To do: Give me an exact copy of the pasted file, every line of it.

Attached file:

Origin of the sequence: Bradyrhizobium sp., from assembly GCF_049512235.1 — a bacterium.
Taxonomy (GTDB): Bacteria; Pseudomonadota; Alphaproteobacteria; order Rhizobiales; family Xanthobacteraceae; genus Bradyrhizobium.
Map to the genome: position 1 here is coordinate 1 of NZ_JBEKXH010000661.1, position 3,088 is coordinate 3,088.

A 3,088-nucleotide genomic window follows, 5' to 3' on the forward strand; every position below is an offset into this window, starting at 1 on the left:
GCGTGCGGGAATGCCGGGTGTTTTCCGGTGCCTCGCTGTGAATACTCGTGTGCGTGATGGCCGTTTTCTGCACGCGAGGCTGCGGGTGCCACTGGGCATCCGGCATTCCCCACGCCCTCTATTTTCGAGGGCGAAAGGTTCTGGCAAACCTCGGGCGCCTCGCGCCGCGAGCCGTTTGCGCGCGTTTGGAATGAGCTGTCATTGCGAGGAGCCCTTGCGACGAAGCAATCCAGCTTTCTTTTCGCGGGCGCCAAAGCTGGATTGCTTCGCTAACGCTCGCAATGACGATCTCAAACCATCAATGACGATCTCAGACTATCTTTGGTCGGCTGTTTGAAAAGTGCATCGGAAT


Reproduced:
Origin of the sequence: Bradyrhizobium sp., from assembly GCF_049512235.1 — a bacterium.
Taxonomy (GTDB): Bacteria; Pseudomonadota; Alphaproteobacteria; order Rhizobiales; family Xanthobacteraceae; genus Bradyrhizobium.
Map to the genome: position 1 here is coordinate 1 of NZ_JBEKXH010000661.1, position 3,088 is coordinate 3,088.

A 3,088-nucleotide genomic window follows, 5' to 3' on the forward strand; every position below is an offset into this window, starting at 1 on the left:
GCGTGCGGGAATGCCGGGTGTTTTCCGGTGCCTCGCTGTGAATACTCGTGTGCGTGATGGCCGTTTTCTGCACGCGAGGCTGCGGGTGCCACTGGGCATCCGGCATTCCCCACGCCCTCTATTTTCGAGGGCGAAAGGTTCTGGCAAACCTCGGGCGCCTCGCGCCGCGAGCCGTTTGCGCGCGTTTGGAATGAGCTGTCATTGCGAGGAGCCCTTGCGACGAAGCAATCCAGCTTTCTTTTCGCGGGCGCCAAAGCTGGATTGCTTCGCTAACGCTCGCAATGACGATCTCAAACCATCAATGACGATCTCAGACTATCTTTGGTCGGCTGTTTGAAAAGTGCATCGGAAT